United States Attorney John Stuart Brice said in his response the government is asking for sentencing between 108 to 135 months for Vincent. “A sentence within the guidelines range is appropriate after considering the serious nature and circumstances of the offense, namely the defendant’s long-term participation in what he believed was a large-scale drug trafficking organization.”
Vincent, formerly a Northampton County Sheriff’s Office deputy, was one of the first defendants recruited by Lann Tjuan Clanton, the original target of the investigation.
“Vincent ultimately participated in eight operations, and drove the vehicle containing the purported drugs during one of them,” Brice wrote. “During the course of the investigation, Vincent assumed a leadership role: He recruited two other individuals — both NCSO deputy sheriffs — to join the enterprise, and he took the initiative to plan and execute a meeting on January 28, 2014, with other members of the conspiracy in which Vincent used his training and experience as a law enforcement official to teach his co-conspirators ways to better evade detection by legitimate law enforcement officials while transporting illegal narcotics.
“He also discussed recruiting additional individuals and expanding the conspiracy up the East Coast. At the time of his arrest, Vincent was carrying his law enforcement badge from the NCSO, even though he was no longer employed there, as well as a 9 millimeter semi-automatic pistol and ammunition.”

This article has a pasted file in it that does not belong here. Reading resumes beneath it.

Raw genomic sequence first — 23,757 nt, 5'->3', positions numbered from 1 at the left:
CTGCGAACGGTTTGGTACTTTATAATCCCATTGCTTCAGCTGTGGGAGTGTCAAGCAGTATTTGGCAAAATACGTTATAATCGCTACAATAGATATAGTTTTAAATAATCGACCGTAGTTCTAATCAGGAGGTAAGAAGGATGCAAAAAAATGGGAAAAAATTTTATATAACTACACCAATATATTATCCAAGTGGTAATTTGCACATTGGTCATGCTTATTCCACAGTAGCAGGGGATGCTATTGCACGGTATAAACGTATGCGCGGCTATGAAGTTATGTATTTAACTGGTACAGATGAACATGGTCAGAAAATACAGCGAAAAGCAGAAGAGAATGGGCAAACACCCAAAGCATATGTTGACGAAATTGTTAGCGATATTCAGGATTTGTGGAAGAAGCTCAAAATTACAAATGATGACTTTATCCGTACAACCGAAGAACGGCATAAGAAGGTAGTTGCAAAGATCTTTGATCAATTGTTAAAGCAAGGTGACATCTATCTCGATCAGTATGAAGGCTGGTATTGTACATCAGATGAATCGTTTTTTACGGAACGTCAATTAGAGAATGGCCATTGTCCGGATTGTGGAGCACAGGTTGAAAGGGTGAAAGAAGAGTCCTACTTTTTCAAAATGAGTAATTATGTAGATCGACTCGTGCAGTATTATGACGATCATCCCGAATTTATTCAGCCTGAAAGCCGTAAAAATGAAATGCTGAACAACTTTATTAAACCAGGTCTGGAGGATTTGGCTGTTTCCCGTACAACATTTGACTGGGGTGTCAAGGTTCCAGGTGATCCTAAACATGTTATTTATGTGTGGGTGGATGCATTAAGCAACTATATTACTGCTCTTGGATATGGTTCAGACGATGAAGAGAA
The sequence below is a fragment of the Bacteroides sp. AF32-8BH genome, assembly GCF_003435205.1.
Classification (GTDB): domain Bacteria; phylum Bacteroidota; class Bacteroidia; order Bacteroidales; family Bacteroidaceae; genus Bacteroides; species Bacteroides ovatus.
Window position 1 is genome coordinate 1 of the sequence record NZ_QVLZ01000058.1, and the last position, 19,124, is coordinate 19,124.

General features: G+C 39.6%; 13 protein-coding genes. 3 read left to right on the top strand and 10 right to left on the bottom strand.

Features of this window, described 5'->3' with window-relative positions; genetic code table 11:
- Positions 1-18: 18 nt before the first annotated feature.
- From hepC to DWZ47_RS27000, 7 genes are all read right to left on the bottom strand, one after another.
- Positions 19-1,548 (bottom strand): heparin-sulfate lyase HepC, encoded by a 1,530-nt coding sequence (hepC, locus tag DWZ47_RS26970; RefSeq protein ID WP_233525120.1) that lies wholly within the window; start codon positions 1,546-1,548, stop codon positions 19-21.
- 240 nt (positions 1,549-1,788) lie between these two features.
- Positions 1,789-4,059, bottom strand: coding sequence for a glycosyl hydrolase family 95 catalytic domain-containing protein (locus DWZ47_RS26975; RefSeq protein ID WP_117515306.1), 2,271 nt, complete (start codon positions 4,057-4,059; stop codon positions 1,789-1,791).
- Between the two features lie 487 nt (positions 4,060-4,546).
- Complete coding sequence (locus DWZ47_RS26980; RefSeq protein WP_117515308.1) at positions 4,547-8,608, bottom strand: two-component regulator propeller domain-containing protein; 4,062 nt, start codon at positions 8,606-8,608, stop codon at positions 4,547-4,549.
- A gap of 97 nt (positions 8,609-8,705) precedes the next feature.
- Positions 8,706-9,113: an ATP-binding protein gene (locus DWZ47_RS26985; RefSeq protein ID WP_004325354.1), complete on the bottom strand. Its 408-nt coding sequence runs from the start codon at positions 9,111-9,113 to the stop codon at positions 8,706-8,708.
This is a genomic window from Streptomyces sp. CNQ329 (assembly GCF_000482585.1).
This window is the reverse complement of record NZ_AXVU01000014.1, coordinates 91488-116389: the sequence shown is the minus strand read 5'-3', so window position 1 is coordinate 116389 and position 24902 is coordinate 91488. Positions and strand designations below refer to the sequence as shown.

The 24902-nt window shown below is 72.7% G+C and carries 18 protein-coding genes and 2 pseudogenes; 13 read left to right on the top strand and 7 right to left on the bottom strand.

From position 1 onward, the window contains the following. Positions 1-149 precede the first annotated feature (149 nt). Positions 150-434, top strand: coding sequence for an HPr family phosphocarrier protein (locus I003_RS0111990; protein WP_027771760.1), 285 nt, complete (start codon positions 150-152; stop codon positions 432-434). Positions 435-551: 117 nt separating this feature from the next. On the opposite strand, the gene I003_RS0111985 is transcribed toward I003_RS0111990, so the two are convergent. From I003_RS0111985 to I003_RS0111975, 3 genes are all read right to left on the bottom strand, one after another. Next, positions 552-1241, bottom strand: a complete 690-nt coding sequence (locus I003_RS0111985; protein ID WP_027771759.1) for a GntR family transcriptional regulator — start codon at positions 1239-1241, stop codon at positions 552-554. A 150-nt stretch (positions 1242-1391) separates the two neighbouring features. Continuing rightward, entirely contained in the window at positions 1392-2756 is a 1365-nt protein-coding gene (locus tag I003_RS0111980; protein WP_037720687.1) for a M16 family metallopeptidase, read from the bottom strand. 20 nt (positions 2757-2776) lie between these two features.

Throughout the operation, Brice wrote, Vincent attempted to transport 45 kilograms of cocaine, 50 kilograms of heroin, and $2.75 million in illegal narcotics proceeds. “For these actions, he received $18,500 in bribe payments.”
Criminal activity extended, serious, corrosive
Brice wrote Vincent’s criminal activity was extended, serious, and corrosive to the integrity of various law enforcement agencies in North Carolina.
“Vincent did not suffer a momentary lapse in judgment … rather, he repeatedly played a key role in drug trafficking operations and proactively recruited and trained other co-conspirators. In total, Vincent benefited personally from these operations by accepting $18,500 worth of bribe payments.”
The criminal activity Vincent entered into and helped lead, Brice wrote, involved the participants repeatedly transporting purported illegal narcotics across state borders while armed, and standing ready to use the trappings of their respective law enforcement positions if questioned. “In time, the conspiracy grew to include 15 members representing four different law enforcement and correctional organizations. Perhaps most disturbing was Vincent’s decision to use the very law enforcement training and experience that he had received as a deputy sheriff to coach his co-conspirators to avoid detection by legitimate law enforcement officials.
“Such extended, multi-year criminal activity by law enforcement officers corrodes the integrity of the organizations they claim to serve and undermines public confidence in law enforcement and the justice system.”
While notable he was the first to plea, Brice says, “To the extent that the court wishes to credit such acceptance beyond the points allotted in Vincent’s guidelines calculation, it may be appropriate to consider the lower end of Vincent’s guidelines range.”
He writes, however, “the need to justly punish Vincent, the need for the court’s sentence to reflect the seriousness of these offenses and their harm to respect for the law, and the need to deter future criminal conduct, the government respectfully requests a custodial sentence within the guidelines range of 108 to 135 months.”
In the event Vincent’s continued cooperation warrants a reduction in his sentence, the government, in its discretion, will seek such relief, Brice wrote.